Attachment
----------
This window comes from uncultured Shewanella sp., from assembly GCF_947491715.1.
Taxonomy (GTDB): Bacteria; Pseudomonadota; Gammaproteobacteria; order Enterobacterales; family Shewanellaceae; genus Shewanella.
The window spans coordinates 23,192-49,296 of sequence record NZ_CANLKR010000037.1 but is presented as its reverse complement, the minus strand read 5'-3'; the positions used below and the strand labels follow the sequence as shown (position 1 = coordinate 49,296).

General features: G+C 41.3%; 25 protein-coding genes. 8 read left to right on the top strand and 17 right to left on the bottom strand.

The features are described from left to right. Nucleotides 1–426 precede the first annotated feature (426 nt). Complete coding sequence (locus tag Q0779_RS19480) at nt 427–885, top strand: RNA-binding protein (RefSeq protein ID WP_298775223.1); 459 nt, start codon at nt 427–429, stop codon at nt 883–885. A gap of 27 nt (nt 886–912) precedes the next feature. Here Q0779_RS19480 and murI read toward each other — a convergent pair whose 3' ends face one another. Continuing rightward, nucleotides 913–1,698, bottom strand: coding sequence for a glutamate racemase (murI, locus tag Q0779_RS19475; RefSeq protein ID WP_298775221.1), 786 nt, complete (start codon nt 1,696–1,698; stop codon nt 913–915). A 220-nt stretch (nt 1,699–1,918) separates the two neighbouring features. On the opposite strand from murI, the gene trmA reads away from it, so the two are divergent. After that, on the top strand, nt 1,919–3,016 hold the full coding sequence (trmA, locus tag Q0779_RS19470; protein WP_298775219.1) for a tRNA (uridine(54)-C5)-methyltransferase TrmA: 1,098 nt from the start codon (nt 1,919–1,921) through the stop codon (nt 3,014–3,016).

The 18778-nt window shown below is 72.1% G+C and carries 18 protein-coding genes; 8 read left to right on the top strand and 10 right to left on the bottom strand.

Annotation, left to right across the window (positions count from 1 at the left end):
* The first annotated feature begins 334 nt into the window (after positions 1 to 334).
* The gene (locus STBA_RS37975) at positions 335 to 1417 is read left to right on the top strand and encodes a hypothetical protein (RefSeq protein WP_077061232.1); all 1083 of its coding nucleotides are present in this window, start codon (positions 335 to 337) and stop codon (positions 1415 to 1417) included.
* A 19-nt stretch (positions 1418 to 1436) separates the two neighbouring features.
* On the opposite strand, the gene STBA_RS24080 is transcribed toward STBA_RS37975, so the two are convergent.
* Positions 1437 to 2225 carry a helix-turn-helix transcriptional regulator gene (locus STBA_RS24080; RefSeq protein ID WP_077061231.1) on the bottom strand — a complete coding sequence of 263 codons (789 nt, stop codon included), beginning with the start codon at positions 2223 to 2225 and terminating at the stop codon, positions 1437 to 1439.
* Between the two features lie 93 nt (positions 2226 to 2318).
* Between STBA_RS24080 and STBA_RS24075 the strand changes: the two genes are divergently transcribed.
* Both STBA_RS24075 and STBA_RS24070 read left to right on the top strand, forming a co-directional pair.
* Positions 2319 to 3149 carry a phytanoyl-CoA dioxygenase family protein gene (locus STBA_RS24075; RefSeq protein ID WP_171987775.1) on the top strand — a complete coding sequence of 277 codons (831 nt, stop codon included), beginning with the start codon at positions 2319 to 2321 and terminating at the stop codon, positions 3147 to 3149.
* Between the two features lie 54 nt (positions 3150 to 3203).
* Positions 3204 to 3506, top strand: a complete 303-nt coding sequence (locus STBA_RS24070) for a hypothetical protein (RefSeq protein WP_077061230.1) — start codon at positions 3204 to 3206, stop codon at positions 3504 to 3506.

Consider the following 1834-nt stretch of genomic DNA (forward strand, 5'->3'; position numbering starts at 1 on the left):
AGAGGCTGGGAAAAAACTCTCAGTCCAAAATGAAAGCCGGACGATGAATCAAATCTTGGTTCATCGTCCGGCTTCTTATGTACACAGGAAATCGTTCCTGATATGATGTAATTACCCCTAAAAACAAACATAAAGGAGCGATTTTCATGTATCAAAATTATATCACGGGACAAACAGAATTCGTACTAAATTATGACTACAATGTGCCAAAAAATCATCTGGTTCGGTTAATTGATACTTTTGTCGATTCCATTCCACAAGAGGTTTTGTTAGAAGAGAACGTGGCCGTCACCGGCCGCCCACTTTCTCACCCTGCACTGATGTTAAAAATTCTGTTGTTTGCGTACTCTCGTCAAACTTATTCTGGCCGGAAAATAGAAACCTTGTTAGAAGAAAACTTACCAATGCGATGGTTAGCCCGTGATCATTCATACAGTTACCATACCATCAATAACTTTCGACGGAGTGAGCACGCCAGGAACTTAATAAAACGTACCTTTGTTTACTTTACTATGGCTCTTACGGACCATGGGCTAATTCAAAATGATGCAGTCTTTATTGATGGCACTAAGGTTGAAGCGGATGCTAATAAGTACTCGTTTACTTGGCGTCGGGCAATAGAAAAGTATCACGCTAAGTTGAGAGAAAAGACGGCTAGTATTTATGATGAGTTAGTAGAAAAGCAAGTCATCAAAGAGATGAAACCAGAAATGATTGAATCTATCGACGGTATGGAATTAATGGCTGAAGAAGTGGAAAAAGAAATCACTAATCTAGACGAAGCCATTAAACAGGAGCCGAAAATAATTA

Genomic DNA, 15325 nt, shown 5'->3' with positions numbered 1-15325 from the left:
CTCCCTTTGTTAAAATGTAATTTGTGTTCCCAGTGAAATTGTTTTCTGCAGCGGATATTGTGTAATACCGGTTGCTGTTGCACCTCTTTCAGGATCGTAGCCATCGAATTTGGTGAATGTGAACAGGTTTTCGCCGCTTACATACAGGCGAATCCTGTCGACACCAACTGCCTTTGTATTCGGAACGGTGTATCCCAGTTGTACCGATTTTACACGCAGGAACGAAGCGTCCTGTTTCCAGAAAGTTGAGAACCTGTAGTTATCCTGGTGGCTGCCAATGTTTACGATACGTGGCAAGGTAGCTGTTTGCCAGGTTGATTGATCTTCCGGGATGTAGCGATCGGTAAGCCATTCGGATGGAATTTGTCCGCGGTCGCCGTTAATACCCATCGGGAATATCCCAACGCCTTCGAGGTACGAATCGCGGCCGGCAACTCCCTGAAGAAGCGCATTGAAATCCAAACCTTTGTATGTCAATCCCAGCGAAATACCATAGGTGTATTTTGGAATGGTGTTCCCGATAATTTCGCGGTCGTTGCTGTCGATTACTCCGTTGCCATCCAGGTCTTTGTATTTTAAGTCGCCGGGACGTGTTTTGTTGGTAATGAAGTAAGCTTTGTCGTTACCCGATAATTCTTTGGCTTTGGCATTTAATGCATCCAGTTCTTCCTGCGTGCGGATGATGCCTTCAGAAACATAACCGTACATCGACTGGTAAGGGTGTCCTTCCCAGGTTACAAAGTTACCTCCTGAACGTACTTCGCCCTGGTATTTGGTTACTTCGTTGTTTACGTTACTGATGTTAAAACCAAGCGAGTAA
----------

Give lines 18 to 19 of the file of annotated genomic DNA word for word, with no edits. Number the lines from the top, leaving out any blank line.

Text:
* Positions 3204 to 3506, top strand: a complete 303-nt coding sequence (locus STBA_RS24070) for a hypothetical protein (RefSeq protein WP_077061230.1) — start codon at positions 3204 to 3206, stop codon at positions 3504 to 3506.

Consider the following 1834-nt stretch of genomic DNA (forward strand, 5'->3'; position numbering starts at 1 on the left):